Artificial intelligence has continued to infuse the CT market and is now being used by many companies to enhance image quality while keeping radiation dose as low as possible.
At the same time, with CT playing a large role in COVID-19 diagnosis, manufacturers have responded with tailored solutions and infection control protocols designed to ensure patients are as safe as possible.
Here’s a look at the latest CT products from several manufacturers.
Canon Medical Systems USA received FDA clearance in the middle of last year for its Advanced intelligent Clear-IQ Engine (AiCE), which uses deep learning reconstruction to deliver sharp, clear and distinct images, according to the company. At the time, the technology was available for Canon Medical’s Aquilion ONE / GENESIS Edition wide-area CT, and the Aquilion Precision ultra-high-definition platforms. It has since expanded access across the majority of its portfolio, including the company’s new Aquilion ONE / PRISM Edition spectral CT, FDA-cleared early this year.
“Innovation flow-down across the portfolio this quickly is unprecedented,” said Dhruv Mehta, leader of strategic development for Canon Medical.
The new Aquilion ONE / PRISM Edition also includes Deep Learning Spectral capabilities that Mehta said “help reveal spectral insights without traditional trade-offs.”
“It’s positioned to make spectral imaging routine,” Mehta said.
The company also partnered with Surfacide to offer a UV-C disinfection unit for their CT scanners that Mehta said significantly brings disinfection turnaround times down in the era of COVID-19.
In July, the company introduced a new configuration of the Aquilion ONE / GENESIS Edition wide-area CT called the Aquilion ONE / GENESIS SP for cardiovascular imaging.
“Cardiac is one of most challenging imaging exams to perform,” Mehta said. “Within a single beat of your heart, it’s able to complete an entire acquisition.”
Since December of last year, Curvebeam has been working on the HiRise, a weight-bearing CT imaging system that can scan the hips and pelvis in a standing position.
“Looking at hip alignment in three dimensions could significantly influence our understanding of the anatomy and how conditions like arthritis develop,” said Vinti Singh, director of marketing for Curvebeam.
Similar to the LineUP scanner, used for the knees and lower extremities, the HiRise is small enough to fit in a doctor’s office and can plug in to a regular wall outlet, negating the need to go to the hospital for a scan.
“COVID-19 has shown us we want to rethink hospital visits,” Singh said.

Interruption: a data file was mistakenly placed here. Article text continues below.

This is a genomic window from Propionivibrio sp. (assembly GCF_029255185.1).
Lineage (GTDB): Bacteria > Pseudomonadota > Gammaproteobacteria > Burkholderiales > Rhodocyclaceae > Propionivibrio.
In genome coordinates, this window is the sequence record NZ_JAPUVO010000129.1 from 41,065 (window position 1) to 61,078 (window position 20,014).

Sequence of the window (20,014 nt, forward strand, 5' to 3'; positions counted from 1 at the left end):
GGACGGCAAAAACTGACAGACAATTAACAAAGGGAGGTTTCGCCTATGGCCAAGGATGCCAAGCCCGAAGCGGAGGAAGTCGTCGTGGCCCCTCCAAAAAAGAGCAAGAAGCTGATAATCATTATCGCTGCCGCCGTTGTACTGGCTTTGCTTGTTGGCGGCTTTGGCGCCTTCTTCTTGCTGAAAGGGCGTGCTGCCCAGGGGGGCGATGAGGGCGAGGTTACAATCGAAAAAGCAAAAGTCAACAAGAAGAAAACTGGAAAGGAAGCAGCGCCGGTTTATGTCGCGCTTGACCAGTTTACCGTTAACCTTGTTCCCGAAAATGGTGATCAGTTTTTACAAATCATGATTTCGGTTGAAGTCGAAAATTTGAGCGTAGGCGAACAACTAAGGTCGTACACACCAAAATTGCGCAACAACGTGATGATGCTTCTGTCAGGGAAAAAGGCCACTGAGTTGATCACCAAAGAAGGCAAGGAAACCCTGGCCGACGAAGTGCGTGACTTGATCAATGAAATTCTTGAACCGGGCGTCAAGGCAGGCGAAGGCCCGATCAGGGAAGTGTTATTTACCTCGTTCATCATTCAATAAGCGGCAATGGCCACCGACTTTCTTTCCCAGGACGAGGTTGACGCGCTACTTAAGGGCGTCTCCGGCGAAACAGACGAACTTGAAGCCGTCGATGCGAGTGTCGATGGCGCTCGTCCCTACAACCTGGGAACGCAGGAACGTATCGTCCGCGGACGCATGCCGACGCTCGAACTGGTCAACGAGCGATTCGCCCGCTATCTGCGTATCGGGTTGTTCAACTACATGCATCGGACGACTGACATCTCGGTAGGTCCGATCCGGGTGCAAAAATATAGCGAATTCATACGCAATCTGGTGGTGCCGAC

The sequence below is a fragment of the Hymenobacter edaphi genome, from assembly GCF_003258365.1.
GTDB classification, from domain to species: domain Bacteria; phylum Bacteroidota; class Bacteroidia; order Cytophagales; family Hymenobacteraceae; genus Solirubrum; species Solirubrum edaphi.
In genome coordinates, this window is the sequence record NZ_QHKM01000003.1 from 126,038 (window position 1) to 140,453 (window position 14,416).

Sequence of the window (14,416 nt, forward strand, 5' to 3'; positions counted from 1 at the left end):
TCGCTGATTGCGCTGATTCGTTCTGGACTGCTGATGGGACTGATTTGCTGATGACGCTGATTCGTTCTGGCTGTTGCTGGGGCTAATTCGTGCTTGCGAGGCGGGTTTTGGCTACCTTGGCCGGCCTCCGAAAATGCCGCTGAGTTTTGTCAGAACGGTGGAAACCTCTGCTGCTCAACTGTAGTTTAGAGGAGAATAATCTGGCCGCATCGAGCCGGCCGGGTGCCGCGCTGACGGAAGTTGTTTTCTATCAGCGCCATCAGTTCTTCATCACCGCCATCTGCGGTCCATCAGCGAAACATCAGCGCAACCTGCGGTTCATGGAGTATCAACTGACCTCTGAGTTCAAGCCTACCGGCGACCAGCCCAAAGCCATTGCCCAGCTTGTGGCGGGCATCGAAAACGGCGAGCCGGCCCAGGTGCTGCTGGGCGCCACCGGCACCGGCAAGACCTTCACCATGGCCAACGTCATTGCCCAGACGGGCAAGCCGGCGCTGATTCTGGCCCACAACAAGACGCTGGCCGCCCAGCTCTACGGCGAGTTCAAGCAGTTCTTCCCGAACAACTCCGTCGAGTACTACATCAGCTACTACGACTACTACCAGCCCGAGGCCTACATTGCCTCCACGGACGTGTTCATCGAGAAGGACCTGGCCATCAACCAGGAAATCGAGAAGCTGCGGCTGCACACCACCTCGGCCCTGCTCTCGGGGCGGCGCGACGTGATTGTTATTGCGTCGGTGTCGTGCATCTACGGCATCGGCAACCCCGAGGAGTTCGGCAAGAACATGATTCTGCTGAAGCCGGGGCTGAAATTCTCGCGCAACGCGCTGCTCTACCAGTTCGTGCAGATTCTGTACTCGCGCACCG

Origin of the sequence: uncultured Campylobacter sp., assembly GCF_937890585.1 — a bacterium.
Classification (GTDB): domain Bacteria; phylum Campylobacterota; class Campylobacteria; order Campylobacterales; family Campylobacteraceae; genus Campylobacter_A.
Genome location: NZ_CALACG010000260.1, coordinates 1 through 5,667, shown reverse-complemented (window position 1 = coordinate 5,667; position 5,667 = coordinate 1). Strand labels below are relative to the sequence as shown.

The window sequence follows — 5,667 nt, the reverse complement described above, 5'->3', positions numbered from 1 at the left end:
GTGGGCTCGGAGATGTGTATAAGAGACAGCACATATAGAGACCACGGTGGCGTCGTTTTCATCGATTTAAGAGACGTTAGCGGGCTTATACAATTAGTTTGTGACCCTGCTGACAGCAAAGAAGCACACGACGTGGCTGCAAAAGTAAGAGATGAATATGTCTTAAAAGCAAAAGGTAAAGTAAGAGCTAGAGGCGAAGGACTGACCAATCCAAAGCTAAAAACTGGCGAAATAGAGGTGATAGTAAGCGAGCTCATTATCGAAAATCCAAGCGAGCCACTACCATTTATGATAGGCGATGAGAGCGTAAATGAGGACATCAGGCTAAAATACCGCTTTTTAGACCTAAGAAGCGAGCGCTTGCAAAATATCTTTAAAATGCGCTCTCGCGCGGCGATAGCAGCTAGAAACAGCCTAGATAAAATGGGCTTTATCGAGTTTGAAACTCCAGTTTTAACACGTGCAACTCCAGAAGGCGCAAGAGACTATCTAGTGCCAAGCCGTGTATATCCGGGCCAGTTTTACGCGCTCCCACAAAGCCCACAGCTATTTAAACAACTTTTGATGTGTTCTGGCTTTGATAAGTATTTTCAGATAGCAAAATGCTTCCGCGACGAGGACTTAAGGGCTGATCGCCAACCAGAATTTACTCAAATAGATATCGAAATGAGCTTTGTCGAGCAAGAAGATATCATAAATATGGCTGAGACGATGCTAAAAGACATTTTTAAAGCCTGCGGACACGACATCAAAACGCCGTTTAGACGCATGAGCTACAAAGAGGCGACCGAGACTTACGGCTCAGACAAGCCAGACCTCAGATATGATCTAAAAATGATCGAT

The HiRise is in use for research at the University of Iowa and the company is anticipating FDA approval in the fourth quarter of this year. Last year, Curvebeam had intended to simply modify its existing LineUP to scan up to the hip, but decided to release a completely new, third-generation system.
The gantry, with a 50-centimeter bore and 40-centimeter field of view, can flip 90 degrees, so the scanner can also be used for standing upper extremity scans, as well as supine foot, ankle knee and hip scans for standing and non-weight-bearing comparisons.
The company is also in the process of developing CubeVue Autometrics, an AI platform that can automatically segment foot and ankle data sets and run measurements in a matter of minutes.
“The foot and ankle are one of the most complex regions of anatomy, with 26 bones and 28 joints,” Singh said. “It’s like a very complex puzzle. Identifying each of bones manually can take up to a day per foot.”
The company is hoping for a release of the cloud-based software by the end of the year.
FUJIFILM Medical Systems U.S.A., Inc.
FUJIFILM PixelShine composite
FUJIFILM Medical Systems U.S.A., Inc. recently completed development of the latest version 1.4 for its Persona CT system software, which includes more clinical features.
The company also released FCT PixelShine, a deep learning application that improves the image quality through denoising of low-dose CT images on any scanner.
“The new release of PixelShine is designed to find the best possible noise balance for the clinician,” said Rick Banner, senior director of marketing for FUJIFILM Medical Systems U.S.A., Inc.
There are also FDA 510(k) pending updates to the company’s metal artifact reduction technology.
“Depending on the body region and type of metal, we can adjust the algorithm and make the image as beautiful and clear as possible,” Banner said.
There’s also an extended field of view, with an 85-centimeter bore and 60-plus centimeters of Hounsfield uniformity that’s FDA pending. Fujifilm believes this feature, once FDA approved and available to the market, will be crucial for oncology treatment planning.